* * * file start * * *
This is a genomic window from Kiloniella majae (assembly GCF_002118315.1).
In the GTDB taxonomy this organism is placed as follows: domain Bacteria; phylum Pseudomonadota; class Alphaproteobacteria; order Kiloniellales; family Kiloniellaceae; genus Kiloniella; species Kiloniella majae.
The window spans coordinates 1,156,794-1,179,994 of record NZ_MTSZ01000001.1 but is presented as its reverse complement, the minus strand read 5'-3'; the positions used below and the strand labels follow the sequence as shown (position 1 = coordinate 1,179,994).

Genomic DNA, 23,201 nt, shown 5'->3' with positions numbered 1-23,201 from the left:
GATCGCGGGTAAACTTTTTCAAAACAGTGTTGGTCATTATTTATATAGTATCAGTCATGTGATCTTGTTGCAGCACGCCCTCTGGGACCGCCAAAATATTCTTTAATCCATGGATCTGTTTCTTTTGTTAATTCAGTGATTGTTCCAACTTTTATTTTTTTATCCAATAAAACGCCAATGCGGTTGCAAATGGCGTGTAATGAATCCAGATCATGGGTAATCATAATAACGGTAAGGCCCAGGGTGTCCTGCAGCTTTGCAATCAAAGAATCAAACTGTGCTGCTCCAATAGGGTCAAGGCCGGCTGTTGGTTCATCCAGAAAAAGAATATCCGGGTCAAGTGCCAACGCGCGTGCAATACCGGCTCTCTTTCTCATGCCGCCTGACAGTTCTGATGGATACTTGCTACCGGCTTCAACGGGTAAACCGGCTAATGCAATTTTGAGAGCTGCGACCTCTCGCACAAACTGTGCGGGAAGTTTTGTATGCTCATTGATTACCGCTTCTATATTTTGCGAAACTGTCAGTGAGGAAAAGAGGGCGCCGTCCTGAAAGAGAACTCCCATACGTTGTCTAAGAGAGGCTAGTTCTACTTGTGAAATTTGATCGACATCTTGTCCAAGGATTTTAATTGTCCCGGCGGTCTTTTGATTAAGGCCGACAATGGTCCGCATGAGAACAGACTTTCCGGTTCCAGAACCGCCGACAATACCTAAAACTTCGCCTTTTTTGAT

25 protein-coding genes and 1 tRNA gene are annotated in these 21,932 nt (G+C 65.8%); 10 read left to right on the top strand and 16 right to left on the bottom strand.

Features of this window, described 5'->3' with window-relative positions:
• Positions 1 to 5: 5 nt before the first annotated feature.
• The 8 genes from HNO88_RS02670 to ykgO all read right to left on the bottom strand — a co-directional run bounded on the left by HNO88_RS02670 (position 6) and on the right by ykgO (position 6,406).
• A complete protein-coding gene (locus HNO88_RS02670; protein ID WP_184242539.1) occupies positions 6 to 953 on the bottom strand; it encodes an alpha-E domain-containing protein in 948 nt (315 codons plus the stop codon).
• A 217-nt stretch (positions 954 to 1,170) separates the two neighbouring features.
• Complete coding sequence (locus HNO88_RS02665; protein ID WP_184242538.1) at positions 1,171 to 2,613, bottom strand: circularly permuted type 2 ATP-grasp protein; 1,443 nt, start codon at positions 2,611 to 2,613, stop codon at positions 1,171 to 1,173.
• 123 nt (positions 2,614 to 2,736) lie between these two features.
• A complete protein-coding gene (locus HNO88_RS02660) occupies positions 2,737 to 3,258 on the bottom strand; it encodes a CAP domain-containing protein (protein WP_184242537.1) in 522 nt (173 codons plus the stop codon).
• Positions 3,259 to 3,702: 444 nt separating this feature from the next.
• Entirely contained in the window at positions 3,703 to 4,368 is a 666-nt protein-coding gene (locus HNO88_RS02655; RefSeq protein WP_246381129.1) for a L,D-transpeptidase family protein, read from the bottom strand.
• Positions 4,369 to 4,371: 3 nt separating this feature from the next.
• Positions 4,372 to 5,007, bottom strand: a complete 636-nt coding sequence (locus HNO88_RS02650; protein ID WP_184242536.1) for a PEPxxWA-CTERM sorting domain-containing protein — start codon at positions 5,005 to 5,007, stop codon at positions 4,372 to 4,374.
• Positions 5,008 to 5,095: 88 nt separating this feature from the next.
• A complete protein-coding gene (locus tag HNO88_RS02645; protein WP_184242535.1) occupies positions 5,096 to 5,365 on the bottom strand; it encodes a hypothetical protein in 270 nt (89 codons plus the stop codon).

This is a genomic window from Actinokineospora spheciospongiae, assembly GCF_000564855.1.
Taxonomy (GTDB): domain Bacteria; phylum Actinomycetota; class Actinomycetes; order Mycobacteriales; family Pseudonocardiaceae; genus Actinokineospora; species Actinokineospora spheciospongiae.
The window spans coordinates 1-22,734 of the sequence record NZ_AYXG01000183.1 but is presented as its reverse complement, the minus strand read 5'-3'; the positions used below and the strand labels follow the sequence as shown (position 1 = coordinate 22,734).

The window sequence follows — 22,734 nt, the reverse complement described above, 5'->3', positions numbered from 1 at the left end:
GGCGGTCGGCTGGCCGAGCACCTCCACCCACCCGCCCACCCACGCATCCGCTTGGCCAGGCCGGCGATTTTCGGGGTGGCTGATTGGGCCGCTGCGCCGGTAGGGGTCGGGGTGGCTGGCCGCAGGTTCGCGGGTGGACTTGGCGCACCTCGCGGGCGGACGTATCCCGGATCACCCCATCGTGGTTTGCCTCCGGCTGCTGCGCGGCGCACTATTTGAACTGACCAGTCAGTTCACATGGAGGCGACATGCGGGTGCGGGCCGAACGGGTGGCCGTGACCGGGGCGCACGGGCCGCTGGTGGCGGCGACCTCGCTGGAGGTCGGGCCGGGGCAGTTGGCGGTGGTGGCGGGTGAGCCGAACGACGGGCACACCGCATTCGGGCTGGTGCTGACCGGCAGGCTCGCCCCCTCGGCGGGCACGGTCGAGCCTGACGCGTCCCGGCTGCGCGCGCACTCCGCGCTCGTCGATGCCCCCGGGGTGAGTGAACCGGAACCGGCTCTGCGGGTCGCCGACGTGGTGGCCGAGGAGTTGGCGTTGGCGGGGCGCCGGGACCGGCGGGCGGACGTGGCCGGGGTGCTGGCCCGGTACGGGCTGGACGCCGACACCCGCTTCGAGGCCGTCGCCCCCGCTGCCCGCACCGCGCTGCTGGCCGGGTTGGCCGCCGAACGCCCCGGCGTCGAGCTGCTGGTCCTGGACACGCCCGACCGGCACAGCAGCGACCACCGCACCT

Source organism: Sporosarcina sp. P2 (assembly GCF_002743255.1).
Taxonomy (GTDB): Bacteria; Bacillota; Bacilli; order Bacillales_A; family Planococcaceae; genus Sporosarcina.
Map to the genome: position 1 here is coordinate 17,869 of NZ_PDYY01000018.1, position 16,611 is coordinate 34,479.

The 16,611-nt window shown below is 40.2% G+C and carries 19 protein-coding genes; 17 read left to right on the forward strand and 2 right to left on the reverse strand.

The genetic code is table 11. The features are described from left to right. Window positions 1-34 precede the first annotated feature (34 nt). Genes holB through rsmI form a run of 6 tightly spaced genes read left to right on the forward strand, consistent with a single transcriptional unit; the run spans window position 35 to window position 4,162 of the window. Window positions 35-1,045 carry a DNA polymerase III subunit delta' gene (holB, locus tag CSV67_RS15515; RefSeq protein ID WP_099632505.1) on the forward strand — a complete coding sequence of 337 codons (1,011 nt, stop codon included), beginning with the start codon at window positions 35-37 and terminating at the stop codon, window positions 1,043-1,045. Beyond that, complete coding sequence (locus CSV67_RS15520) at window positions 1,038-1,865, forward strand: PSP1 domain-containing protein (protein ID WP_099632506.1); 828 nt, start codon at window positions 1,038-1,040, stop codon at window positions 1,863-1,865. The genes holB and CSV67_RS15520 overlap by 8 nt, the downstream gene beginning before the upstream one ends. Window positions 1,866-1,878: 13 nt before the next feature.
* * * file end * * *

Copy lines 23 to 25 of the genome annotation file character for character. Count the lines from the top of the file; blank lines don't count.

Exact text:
The window spans coordinates 1-22,734 of the sequence record NZ_AYXG01000183.1 but is presented as its reverse complement, the minus strand read 5'-3'; the positions used below and the strand labels follow the sequence as shown (position 1 = coordinate 22,734).

The window sequence follows — 22,734 nt, the reverse complement described above, 5'->3', positions numbered from 1 at the left end:
GGCGGTCGGCTGGCCGAGCACCTCCACCCACCCGCCCACCCACGCATCCGCTTGGCCAGGCCGGCGATTTTCGGGGTGGCTGATTGGGCCGCTGCGCCGGTAGGGGTCGGGGTGGCTGGCCGCAGGTTCGCGGGTGGACTTGGCGCACCTCGCGGGCGGACGTATCCCGGATCACCCCATCGTGGTTTGCCTCCGGCTGCTGCGCGGCGCACTATTTGAACTGACCAGTCAGTTCACATGGAGGCGACATGCGGGTGCGGGCCGAACGGGTGGCCGTGACCGGGGCGCACGGGCCGCTGGTGGCGGCGACCTCGCTGGAGGTCGGGCCGGGGCAGTTGGCGGTGGTGGCGGGTGAGCCGAACGACGGGCACACCGCATTCGGGCTGGTGCTGACCGGCAGGCTCGCCCCCTCGGCGGGCACGGTCGAGCCTGACGCGTCCCGGCTGCGCGCGCACTCCGCGCTCGTCGATGCCCCCGGGGTGAGTGAACCGGAACCGGCTCTGCGGGTCGCCGACGTGGTGGCCGAGGAGTTGGCGTTGGCGGGGCGCCGGGACCGGCGGGCGGACGTGGCCGGGGTGCTGGCCCGGTACGGGCTGGACGCCGACACCCGCTTCGAGGCCGTCGCCCCCGCTGCCCGCACCGCGCTGCTGGCCGGGTTGGCCGCCGAACGCCCCGGCGTCGAGCTGCTGGTCCTGGACACGCCCGACCGGCACAGCAGCGACCACCGCACCT